Back in the 1980s, restoration status reports had already pointed out that various packets were kinked and faded. By 2003, their condition had deteriorated further. Dusting and surface cleaning had been undertaken in 1991 and 1995, but there were no financial resources available to cover the costs of major restoration works that would have fundamentally improved the condition of the figure. However, in view of the urgent need for action, in 1995 the restorer Julia Rief organised a first, comprehensive material analysis of the “Supermarket Lady”. As part of her diploma thesis, Truus Joosten, who was at that time studying restoration in Maastricht, got started with a first inventory of the damage to the “Supermarket Lady”. She collected material samples from the figure and her clothes, and had them analysed by Thea van Oosten of the ICN, Instituut Collectie Nederland, in Amsterdam (formerly the Centraal Laboratorium voor Onderzoek van Voorwerpen van Kunst en Wetenschap). At the same time, she contacted the artist himself, using a questionnaire to document his ideas on how to restore the sculpture. Duane Hanson died in 1996, unfortunately before the restoration strategies could be completely clarified. Nevertheless, the correspondence with him was of immeasurable value for the further planning.

The material analysis results indicated that damage to the figure, and also to the packets, was primarily due to exposure to sunlight. As an initial response measure, from 1995 the sculpture was exhibited in a UV protective display case. However, this did not stop the packets from fading further, and their condition deteriorated dramatically. In 2003, the restoration project could finally begin, after Prof. Dr. Irene Ludwig provided a generous sum of money for conservation and restoration work.

 

Rescue measures

After the damage inventory, a series of material analyses and tests were carried out. Preliminary results already existed from the work done by Truus Joosten in 1995. But it was only in 2003, after basic funding had been secured, that new analyses could be commissioned to provide the basis for further measures.

From the very start, the restorers cooperated with colleagues in other museums and specialists from a range of restoration institutes in order to exchange experience and research results or to conduct collaborative experiments with the various potential restoration methods. The experts presented their findings to the public in a symposium in the Ludwig Forum, followed by an open discussion on the most appropriate restoration concept.

Thea van Oosten, ICN/Instituut Collectie Nederland/Amsterdam, reported on her material analyses of the packaging in the shopping trolley. Bernadette van Beek and Marieke Kraan (both from KOP Papierrestauratie, Arnheim) presented the results of their examinations of prior status regarding the contents of the shopping trolley. Petra Mandt and Kim Ohm, professional restorers at the Museum Ludwig in Cologne, summarised the experience gathered in Cologne with the artist and with the restoration of the Hanson sculpture in the Cologne Collection. Dr. Helen van Westgeest (university lecturer in Leiden and Amsterdam), Letitia van Gemert (Radboud Universität, Nijmegen) and the Curator of the Ludwig Forum, Dr. Annette Lagler, presented art-historical arguments. In the subsequent discussion, the opinions of the artist also played a significant role. In 1995, Hanson had made a suggestion that restorers found rather bold, namely to completely replace the contents of the shopping trolley with brand new products. As with his repainting of the “Supermarket Lady” in 1975 or his makeover of the “Lady with Handbag” from the Cologne Collection in 1977 and 1990, his interventions and ideas were based on artistic intention, no value being placed on historical content. However, Hanson’s idea of replacing the shopping trolley contents was rejected for legal as well as aesthetic reasons. On the one hand, it would compromise the sculpture’s originality and intrinsic value; on the other, the design of supermarket packaging had changed radically in the meantime, and would destroy the harmonious overall appearance of the sculpture. The same considerations were also behind the rejection of the idea of replacing the goods in the trolley with facsimiles or copies that would reflect their original condition. The restorers were, quite naturally, keen to conserve as much of the original substance as possible, even if the elements in question were foodstuff packaging, i.e. ephemeral, throw-away products. It was therefore decided that only those items in the shopping trolley would be replaced which were damaged beyond restoration. These items included the completely fragmented bread, the pack of noodles and the plastic wrapping of the bread and coconut slices. In these cases, a reconstructed prototype was to be created in the hope that, at some later date, new techniques of plastic film restoration would make treatment of the torn plastic bags possible. The remaining original packets were to be straightened out and stabilised, and their faded parts retouched and optically enhanced. Marieke Kraan (KOP Papierrestauratie, Arnheim) was put in charge of making an inventory of the damage to cardboard and paper packaging, while Bernadette van Beek (KOP Papierrestauratie, Arnheim) assumed responsibility for restoration of the paper objects.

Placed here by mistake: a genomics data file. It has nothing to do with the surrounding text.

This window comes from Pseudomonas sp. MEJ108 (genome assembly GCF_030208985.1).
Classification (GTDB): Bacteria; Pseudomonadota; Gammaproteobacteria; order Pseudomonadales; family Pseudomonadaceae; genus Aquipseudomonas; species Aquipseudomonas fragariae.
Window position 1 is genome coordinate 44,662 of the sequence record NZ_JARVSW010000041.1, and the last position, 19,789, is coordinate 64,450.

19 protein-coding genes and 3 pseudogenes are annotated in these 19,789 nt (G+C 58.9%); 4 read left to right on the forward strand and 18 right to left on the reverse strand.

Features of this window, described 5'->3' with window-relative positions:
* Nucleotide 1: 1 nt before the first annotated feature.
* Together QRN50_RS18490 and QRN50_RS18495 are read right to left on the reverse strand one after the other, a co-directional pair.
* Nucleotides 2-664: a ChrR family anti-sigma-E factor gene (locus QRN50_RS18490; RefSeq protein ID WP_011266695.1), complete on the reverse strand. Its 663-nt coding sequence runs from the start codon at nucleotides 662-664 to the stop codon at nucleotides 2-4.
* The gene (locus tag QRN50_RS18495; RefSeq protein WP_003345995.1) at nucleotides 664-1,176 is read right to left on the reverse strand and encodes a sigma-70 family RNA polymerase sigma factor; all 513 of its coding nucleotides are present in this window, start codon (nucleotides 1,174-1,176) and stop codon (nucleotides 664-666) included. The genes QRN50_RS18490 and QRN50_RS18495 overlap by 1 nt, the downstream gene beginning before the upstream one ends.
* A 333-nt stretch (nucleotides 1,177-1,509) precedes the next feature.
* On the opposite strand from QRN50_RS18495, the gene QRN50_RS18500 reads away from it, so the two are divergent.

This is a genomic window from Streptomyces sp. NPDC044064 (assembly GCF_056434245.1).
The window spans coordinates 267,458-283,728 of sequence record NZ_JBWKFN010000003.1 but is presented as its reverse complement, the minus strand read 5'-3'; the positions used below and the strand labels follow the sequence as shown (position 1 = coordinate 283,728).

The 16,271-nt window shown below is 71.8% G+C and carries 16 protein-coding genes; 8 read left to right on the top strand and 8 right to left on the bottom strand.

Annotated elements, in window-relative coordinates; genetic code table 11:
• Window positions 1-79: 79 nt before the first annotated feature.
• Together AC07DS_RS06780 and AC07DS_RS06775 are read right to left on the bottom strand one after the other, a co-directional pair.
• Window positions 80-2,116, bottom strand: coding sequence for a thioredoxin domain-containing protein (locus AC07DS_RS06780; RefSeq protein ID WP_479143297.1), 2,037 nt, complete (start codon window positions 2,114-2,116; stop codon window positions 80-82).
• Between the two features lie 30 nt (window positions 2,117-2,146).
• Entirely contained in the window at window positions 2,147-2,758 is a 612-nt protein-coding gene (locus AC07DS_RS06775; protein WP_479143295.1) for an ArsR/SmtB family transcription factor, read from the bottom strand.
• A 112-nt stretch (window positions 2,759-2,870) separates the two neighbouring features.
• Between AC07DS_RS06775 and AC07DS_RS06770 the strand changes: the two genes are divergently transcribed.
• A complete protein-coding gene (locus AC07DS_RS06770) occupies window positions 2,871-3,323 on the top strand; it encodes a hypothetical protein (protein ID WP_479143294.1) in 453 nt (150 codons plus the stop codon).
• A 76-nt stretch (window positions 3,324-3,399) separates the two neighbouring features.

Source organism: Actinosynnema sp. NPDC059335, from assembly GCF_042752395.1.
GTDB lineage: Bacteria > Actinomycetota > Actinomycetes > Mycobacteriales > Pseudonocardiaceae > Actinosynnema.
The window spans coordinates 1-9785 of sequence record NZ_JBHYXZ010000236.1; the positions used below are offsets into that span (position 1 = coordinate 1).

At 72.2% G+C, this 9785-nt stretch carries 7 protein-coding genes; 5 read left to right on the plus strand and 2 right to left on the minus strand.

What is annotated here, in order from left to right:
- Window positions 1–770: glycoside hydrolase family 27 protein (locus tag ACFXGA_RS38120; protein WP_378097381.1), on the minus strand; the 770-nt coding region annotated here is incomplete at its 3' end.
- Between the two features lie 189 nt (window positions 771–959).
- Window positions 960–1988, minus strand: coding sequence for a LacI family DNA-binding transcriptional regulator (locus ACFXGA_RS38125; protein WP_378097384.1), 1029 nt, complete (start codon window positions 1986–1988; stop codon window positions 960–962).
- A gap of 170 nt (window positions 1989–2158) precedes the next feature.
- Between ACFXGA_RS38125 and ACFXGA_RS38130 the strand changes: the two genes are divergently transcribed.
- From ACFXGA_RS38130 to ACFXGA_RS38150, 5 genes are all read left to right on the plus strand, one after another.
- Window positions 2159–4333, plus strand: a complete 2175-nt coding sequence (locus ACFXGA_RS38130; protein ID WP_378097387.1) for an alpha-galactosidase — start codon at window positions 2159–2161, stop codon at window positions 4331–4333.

Regarding the figure itself, it was agreed that paint layers and filler from previous restorations would be removed and the flaws repaired through minimal retouching. It was also the consensus that the figure and her clothes and accessories should be thoroughly cleaned. Conservation of the optical balance between figure and shopping trolley was established as a general premise. Subsequently, other specialists were called in who could identify with the codex: Kerstin Stickelmann (restorer of paintings, graduate of the École Nationale Supérieure des Arts Visuels de la Cambre, Brussels) was, thanks to her experience with the paint layer structure on the “Supermarket Lady”, the obvious choice for the restoration of the sculpture’s surfaces. Anna Comiotto (graduate of the Hochschule der Künste Bern) assumed responsibility for the restoration of the handbag due to her know-how regarding paint layers on plastic. Sandra Ryf (graduate of the Hochschule der Künste Bern) was commissioned with the reconstruction of the bread wrapper because of her expertise in printing methods on plastic. Carsten Grohnloh (media designer, Fotocom Aachen) prepared print templates of the non-restorable plastic packaging.

Although returning the figure to her original condition was not a plausible option due to severe deterioration of some of the materials, the restoration was to approximate as far as possible to the original artistic intention. In view of the fact that the restoration of the “Supermarket Lady” was a particularly challenging project requiring extreme sensitivity and precision, as well as a constant balancing act between conservation and replacement, the general public were kept up to date on a regular basis through press releases and open house restoration sessions.